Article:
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Help and advice for ECCLESIASTICAL HISTORY.

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ECCLESIASTICAL HISTORY.

Data from the 'Collectio Rerum Ecclesiasticarum' from the year 1842.

The place: FISHLAKE.     Church dedication: ST. CUTHBERT.     Church type: Vicarage in charge.

Area, 6,170 acres. Strafforth and Tickhill wapentake, S.D. -Population, 1 ,334 *1; Church-room, 650; Net value, £171. -The town and manor of Fishlake belonged to the Earls Warren, and so did the Church till William, Earl Warren, gave it to the Priory of Lewes, in Sussex. In 1372, it was given up by the Priory to the Crown, together with other Churches, as a compensation for the grant to Lewes of all the privileges of an English Priory. King Edward III. gave it to Durham College, in Oxford, to which it was appropriated, and a Vicarage ordained therein 8th August 1387.

The Dean and Chapter of Durham are the present patrons and impropriators.

The Church is valued in Pope Nicholas's taxation at £40. In the King's books the Vicarage is valued at £13. 3s. 8d. Synodals 2s. Procurations 8s. In the Parliamentary Survey, vol. xviii. page 467, it is stated, " Vicarage £13. 6s. 8d. per annum. The impropriate Rectory is worth £180 per annum."

Augmented in 1814, with £1,000 from the Parliamentary grant, by lot ; and in 1824, with £300 and £300 from the same grant, to meet benefaction of £200, and £200 from the Dean and Chapter of Durham.

Inclosure Acts were passed 51st Geo. III., and 1st and 2nd Geo. IV.

" The tithes of corn and other grain in the ancient inclosures in the parish, must be set out in the sheaf and not in the stack; but the owners of meadow ground, within the ancient inclosures in the parish, pay a modus of 4d. an acre in lieu of tithe hay. Simpson v. Hill" -1 Wood, pages 255 and 258. Vide Hatfield.

There were two Chantries in this Church. The magnificent porch is a remnant of the original Church built by the Warrens, and nearly resembles the porch of St. Margaret's Church in York.

For the arms, inscriptions, engraving of the doorway, font, and effigies, and catalogues of the Rectors and Vicars, see Hunter's South Yorkshire.

6th November 1766, faculty to erect a gallery.

The glebe house was certified in 1818 to be unfit for residence, " being a thatched cottage," and is still unfit.

The Register Books commence in 1561.

Charities:
The School. Founded in 1641, by Richard Rands, Rector of Hartfield, in the county of Sussex, for teaching all such children of the parish as should repair to the school, without requiring any pay or salary for such teaching. The master to be a graduate of Oxford or Cambridge, and not to be troubled with any scholars, but such as were Latin scholars, or had entered into the Accidence. At the time of the Report, the school was maintained as an English school only, and forty free scholars were instructed in reading, writing, and accounts. The income arises from the rent of 73a. 2r. 3p. of land, let at the time of the Report for £102. 13s. per annum.

Rev. Richard Rands's charity, by will, dated 30th June 1640. Rent-charge of £5 per annum to the poor.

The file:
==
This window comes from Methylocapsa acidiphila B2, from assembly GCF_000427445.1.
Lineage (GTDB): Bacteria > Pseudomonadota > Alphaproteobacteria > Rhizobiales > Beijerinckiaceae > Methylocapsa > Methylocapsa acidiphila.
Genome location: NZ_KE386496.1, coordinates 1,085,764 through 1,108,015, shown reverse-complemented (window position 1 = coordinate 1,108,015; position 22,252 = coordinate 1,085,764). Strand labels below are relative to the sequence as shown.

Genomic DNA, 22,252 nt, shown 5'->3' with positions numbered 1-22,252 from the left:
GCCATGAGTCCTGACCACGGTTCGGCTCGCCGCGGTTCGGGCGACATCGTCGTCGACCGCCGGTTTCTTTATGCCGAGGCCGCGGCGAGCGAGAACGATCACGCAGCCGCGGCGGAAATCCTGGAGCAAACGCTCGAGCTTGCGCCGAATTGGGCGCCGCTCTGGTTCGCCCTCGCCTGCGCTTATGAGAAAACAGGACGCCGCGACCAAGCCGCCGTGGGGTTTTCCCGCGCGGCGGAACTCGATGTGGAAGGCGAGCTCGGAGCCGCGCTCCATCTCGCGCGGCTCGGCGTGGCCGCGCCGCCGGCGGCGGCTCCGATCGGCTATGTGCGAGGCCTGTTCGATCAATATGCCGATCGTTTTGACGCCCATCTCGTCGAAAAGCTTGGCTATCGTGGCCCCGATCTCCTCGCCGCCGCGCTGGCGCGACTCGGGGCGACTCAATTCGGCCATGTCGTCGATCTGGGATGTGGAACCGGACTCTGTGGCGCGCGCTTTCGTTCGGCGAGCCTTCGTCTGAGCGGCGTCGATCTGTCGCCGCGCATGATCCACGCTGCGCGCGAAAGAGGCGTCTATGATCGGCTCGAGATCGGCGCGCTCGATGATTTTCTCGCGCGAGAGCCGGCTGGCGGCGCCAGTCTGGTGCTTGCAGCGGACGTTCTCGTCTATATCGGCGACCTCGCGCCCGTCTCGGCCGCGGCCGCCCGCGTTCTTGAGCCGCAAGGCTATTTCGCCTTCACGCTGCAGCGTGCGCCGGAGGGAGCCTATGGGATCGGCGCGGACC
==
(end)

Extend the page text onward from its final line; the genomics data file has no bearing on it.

Poor's estate. 10a. 1r. 27p. Rent distributed among the poor.

Doles. -Donors unknown. Rents-charge of 20s., 10s., and 3s. 4d. per annum.

Allyn's charity, founded by Thomas Allyn the elder, by deed, dated 5th September 1685, and augmented by the will of Thomas Allyn the younger, dated 7th August 1733, for charitable purposes, very specially set forth in the deed, and which cannot be specifically carried into effect without great difficulty and inconvenience; but in substance, say the Commissioners, the charity is duly and properly administered, an allowance being given to a great number of poor people in weekly sums, and coats and gowns being given annually to about sixty poor men and women. The number of poor persons supplied with money and clothing is determined by the trustees, according to the sufficiency of the income for such purpose; and care is taken that what they receive is additional to, and independent of, any relief obtained by them from the parochial rates or other sources. 10s. 6d. per annum is paid to the minister and each of the trustees. The former is required to preach a sermon, inciting to charity, on the first Sunday in December in every 7 year. One object of the trust was the apprenticing into London of an orphan boy of the town of Fishlake, every sixth year; but for several years previous to the Report, there had been no application made for that purpose. The income arises from the rent of 30a. 2r. of land, let, at the time of the Report, for £59 per annum, and there was a balance in hand of £38. 15s. 4d. -Vide 17th Report, page 790.

Post town: Thorne.


References:
Torre's MS., page 953. Abp. Sharp's MS., vol. i. page 225. Bodleian MS., No. 5,101. Nonae Roll, page 219. Wilkin's Concilia, vol. ii. page 617. Hunter's South Yorkshire, vol. i. page 191.


Notes:
*1 Viz. Fishlake, 717; and Sykehouse, 617.


Other information:
DONSTHORPE. - (Parish of Fishlake.)-In the Valor Ecclesiasticus, a Chantry in the Chapel of Donsthorpe is mentioned as valued at £4 per annum.

Donsthorpe appears to be identical with Sykehouse.


From the original book published by
George Lawton in 1842..
OCR and changes for Web page presentation
by Colin Hinson. © 2013.